“I want to use my skills to bring the best work to light in this country,” said Lightbown. “Brent is one of the most accomplished and exciting content creators in Canada and I know this will be a very successful collaboration.”

Fall Pick-Ups (an oxymoron?)

It’s summer - almost - and that means Canada’s TV and film industries are ready to jump, or hopscotch, into action…If you’ve checked out the blog before, yes, it’s undergone reconstructive surgery…

So there’s lots to catch up on, what with the industry fairly abuzz with fall launch announcements…But before we get ahead of ourselves, a reminder that the Leo Awards (celebrating the best of BC’s TV and Film industries) were held this past weekend at Vancouver’s Westin Bayshore Hotel. The fantasic made-for-television film Elijah, starring Billy Merasty as Elijah Harper, (above) led the winners. You can find my full report for Playback magazine at:

CBC announced its fall schedule yesterday. Next will be the private broadcasters, CTV (June 2) and Canwest Global (June 4), who’ll host shindigs to promote their new programs. Expect CTV to shine a light on its new Canadian series, The Listener and Flashpoint, both set to air in the U.S. (on CBS & NBC, respectively). Global will likely launch its revamped BC hit The Guard. Oh, and did you hear that AFTRA and the American studios are close to a deal? Looks like we may be treated to a regular network TV season south of the border.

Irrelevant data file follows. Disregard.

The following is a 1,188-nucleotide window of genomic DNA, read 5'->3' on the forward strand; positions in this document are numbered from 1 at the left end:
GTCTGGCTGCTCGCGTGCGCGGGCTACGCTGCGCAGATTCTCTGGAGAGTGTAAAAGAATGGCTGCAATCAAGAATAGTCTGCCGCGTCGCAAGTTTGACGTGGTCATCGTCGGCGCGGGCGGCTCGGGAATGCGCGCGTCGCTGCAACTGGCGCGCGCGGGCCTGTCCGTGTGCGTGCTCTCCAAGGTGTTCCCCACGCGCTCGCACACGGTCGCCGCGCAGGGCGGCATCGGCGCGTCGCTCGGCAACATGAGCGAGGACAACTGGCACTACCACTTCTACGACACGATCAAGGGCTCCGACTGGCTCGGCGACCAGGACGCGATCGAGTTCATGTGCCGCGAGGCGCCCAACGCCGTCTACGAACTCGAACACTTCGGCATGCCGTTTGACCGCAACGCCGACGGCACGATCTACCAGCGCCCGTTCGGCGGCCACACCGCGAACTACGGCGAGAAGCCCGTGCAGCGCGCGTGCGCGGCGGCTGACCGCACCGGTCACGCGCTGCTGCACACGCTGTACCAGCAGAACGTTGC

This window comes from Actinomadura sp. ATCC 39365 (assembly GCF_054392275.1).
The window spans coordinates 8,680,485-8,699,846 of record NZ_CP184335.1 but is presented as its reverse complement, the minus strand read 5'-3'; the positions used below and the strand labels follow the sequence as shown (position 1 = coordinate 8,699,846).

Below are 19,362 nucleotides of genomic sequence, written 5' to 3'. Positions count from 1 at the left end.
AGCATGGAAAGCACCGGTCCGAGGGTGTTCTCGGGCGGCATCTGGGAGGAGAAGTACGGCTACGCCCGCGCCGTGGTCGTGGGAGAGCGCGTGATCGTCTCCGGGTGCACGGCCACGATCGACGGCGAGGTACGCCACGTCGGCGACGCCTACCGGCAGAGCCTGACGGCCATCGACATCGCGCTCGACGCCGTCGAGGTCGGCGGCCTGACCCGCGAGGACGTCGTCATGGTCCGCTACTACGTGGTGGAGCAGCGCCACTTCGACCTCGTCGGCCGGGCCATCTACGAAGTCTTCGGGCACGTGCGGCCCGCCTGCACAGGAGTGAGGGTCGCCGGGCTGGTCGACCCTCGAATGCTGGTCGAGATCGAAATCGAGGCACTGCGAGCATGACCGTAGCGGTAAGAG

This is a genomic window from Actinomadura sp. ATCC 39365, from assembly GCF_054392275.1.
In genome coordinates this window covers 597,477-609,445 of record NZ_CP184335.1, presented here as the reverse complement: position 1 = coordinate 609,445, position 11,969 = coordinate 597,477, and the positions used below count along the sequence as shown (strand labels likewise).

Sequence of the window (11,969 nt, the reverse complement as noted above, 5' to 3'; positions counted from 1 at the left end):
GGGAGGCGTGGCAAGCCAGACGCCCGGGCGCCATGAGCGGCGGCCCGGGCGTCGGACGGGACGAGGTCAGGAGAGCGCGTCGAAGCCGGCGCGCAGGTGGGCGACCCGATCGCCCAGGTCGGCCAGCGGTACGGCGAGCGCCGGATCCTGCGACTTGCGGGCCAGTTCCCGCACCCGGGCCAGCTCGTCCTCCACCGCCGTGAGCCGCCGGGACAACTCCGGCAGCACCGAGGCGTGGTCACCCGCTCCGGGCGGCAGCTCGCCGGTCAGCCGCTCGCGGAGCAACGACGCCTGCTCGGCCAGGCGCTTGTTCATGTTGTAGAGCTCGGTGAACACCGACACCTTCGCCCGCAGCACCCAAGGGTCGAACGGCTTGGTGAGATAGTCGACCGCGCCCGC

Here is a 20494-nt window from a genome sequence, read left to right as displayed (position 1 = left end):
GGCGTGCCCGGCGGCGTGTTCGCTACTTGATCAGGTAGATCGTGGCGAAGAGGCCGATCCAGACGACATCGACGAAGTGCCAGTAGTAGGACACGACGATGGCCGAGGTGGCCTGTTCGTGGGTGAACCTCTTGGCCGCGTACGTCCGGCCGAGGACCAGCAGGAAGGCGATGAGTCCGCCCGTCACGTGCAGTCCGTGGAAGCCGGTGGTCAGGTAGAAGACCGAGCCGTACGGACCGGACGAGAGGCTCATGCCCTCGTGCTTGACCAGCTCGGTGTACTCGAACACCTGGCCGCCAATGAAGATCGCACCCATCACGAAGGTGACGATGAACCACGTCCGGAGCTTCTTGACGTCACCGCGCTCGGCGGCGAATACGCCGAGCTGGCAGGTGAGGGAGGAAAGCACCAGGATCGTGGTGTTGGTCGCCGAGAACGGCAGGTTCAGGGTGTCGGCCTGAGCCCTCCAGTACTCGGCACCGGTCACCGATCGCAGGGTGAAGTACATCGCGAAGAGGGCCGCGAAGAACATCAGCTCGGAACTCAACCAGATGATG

Tips for Appointment Viewing:

The Quality of Life: A Dominic Da Vinci Movie (Saturday, June 14, 9 pm, CBC)

Nick Campbell returns to the role that made him a household name in Canada. The man called “Canada’s best actor,” by Chris Haddock stars with Mary Walsh, Hugh Dillon, Michael Murphy and Ben Ratner in a TV movie that picks up – more or less – where Da Vinci’s City Hall left off. Look for my full report and interviews with Haddock and Campbell in an upcoming issue of Canwest’s TV Times.